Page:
When the homeowner approached me, she was embarking on a remodel after nine years overseas with her husband and kids,” says designer Jennifer Leonard of the home she decorated for a family of five in Portland. The couple and their three sons had been living in Tokyo and hadn’t yet had the chance to do anything permanent. “This became our first opportunity to create a real home,” the owner says.
The 1941 Colonial Revival house had been well maintained and was in an established neighborhood, but it didn’t meet the needs of a modern family with teenage boys. “Connectivity is what homes of this age need,” says architect Celeste Lewis, who worked on the renovation with Cathy Hasenberg. “I wanted to make it functional for the way people really live.” The once-dark kitchen and separate breakfast room were combined through a cased opening to create a larger kitchen, with French doors and multiple windows that flood the space with sunlight.
In the rear, Lewis had a second staircase removed and incorporated a back porch to create a new family entry that connects the home to the garage and garden and branches into the kitchen and laundry room. Upstairs, what used to be a tiny maid’s room became an airy guest room, and the master suite was reconfigured and expanded.
But even with the modifications and additions, only a modest 360 square feet were added, staying true to the home’s original integrity while making it functional for the new family. “While remodeling, we took extra precaution with plaster walls, repurposed old doors and custom-cut new trim to match the original,” says Stephanie Lynch, project manager for builder Sam Hagerman. Indeed, preserving the integrity of the period house mattered to the homeowners as much as improving its overall circulation. “There are many places to find inspiring photos of renovations and décor, but it’s an undertaking to bring all your wishes into a cohesive story that flows from room to room,” says the owner.
Leonard tells that story through elegant yet family-friendly interiors. The owners had Japanese scrolls, vintage chests and other art and antiques that they wanted blended into their new environs; Leonard began the design process by selecting complementary carpets. “I really like Tibetan rugs because they aren’t chemically processed and retain lanolin,” says Leonard. “Rugs are like art themselves—an investment with longevity.”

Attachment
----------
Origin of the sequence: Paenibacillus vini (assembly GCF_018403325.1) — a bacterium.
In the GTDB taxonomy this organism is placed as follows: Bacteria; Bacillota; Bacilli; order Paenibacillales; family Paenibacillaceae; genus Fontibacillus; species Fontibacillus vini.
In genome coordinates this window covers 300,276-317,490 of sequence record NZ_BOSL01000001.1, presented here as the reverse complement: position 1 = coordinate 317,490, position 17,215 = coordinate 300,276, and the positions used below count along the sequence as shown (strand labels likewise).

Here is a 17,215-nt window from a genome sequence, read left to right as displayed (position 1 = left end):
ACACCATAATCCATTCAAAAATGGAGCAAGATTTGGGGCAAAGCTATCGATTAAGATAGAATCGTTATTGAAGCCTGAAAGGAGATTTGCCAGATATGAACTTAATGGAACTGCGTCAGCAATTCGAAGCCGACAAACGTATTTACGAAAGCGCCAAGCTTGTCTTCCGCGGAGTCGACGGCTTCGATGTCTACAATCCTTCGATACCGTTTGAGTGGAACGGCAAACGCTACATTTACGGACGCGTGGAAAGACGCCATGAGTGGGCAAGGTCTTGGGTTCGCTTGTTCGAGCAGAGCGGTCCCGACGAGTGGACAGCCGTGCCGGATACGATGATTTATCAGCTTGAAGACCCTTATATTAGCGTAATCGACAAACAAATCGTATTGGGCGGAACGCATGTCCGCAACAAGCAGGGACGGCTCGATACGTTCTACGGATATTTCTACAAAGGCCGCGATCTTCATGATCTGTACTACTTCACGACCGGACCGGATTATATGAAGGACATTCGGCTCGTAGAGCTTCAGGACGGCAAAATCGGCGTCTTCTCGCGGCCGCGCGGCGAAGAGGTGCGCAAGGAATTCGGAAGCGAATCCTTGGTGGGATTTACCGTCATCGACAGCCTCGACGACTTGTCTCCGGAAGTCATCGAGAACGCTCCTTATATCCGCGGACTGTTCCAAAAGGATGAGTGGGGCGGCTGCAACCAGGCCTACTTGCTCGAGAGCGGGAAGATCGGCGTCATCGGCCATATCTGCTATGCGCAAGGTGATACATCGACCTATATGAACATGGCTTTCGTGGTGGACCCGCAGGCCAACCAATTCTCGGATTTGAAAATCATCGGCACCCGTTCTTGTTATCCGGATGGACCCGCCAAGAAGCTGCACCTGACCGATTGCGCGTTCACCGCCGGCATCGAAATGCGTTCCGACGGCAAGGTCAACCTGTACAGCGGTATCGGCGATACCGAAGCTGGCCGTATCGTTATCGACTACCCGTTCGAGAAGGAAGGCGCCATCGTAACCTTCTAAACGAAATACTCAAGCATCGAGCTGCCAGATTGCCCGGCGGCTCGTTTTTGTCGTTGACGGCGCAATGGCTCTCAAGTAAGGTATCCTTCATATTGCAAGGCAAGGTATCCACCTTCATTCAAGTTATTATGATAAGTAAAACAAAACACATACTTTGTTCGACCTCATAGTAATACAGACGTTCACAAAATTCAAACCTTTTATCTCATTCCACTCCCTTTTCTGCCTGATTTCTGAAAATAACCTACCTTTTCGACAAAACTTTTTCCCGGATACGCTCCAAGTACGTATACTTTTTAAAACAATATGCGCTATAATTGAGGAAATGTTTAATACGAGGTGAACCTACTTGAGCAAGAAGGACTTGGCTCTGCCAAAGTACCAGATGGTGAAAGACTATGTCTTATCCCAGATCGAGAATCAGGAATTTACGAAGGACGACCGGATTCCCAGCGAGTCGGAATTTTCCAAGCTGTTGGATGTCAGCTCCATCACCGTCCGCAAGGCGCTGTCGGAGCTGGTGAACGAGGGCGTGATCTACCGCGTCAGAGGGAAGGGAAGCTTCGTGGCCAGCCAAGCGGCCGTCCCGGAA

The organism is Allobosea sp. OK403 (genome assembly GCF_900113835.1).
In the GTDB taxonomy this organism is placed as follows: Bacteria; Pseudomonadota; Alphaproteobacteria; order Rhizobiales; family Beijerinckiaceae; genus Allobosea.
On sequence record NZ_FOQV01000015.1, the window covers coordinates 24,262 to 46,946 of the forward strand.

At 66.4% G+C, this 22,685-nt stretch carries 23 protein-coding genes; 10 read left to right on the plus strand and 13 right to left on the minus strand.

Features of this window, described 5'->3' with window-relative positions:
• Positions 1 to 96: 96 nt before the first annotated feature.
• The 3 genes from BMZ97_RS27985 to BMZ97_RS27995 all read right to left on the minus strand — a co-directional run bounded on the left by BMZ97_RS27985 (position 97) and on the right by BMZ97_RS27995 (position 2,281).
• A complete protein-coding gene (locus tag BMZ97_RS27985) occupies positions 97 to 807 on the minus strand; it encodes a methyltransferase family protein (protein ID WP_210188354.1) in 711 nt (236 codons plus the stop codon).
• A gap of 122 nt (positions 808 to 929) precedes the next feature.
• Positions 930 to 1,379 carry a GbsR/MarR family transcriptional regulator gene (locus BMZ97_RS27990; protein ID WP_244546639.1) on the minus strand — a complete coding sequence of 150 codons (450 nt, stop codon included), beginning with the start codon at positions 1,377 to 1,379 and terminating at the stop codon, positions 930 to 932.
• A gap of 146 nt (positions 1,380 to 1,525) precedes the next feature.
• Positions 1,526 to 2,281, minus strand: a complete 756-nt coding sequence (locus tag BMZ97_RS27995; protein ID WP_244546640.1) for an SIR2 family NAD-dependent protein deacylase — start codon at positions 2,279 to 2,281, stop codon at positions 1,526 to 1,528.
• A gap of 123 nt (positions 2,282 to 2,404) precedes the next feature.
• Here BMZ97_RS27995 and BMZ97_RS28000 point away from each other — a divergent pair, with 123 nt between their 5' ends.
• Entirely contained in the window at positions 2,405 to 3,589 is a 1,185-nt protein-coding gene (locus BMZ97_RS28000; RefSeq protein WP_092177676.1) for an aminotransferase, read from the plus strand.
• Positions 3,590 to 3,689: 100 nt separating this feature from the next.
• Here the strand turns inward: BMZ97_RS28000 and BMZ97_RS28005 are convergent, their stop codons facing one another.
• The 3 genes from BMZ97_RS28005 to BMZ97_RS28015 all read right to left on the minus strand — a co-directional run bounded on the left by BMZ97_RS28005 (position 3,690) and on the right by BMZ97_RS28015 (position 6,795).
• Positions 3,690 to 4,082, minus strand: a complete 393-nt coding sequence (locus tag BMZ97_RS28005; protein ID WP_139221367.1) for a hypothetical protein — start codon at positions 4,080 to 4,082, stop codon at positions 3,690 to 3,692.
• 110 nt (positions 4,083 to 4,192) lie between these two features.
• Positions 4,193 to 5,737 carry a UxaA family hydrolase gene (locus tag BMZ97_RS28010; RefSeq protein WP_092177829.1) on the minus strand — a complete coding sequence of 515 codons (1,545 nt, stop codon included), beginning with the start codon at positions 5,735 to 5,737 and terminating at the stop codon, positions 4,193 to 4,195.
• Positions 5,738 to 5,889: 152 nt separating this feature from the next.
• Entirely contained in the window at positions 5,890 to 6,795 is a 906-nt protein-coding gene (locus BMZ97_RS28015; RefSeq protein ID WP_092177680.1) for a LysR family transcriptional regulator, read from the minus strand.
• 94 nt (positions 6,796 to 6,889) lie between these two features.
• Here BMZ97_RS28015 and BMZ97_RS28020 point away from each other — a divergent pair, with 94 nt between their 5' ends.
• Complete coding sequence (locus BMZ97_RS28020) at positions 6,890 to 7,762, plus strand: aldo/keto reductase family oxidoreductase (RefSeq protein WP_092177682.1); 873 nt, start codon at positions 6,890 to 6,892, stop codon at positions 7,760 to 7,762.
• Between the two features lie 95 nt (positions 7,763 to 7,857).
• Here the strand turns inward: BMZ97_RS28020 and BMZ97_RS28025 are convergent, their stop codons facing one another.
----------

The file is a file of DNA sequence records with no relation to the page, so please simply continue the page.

Working within a palette of blues, greens and taupes, Leonard had rooms washed in low VOC paints and entrusted designer-friend Liz Murray with helping choose materials, finishes and tile layouts for the kitchen and master bathroom, Murray’s specialty. For furnishings, Leonard accumulated pieces that lend the appearance of acquisition over time. The result is a mix of new and antique wood furniture, with tailored custom-upholstered pieces.
Leonard and the couple searched for textiles that had a kid-friendly, sturdy appeal as well as visual beauty. Whether silk, linen or wool, the fabrics are mostly blends, which tend to be more durable, and they have been treated with stain-resistant Nano-Tex. “I also spent a lot of time on the window treatments,” says Leonard. “In a climate like Portland’s, they need to be both visually and physically warming. I like to layer them.”
The homeowners do take full advantage of good weather, spending time in their garden designed by landscape architects Steve Shapiro and Blair Didway. “We developed a formal landscape to complement the traditional form and linear lines of the house,” says Shapiro. The front of the residence presents a regal welcome with low boxwoods framing the walkway and enlarged porch, which received an added touch of topiaries from Leonard. The rear of the home gives the owners and their guests an idyllic outdoor living space that Leonard filled with pockets for dining and conversation.
Settled for the most part back in the States, the homeowners are delighted with the classic and comfortable family home that they can enjoy for years to come. Says Leonard: “The wife finally got the house she’s always wanted.”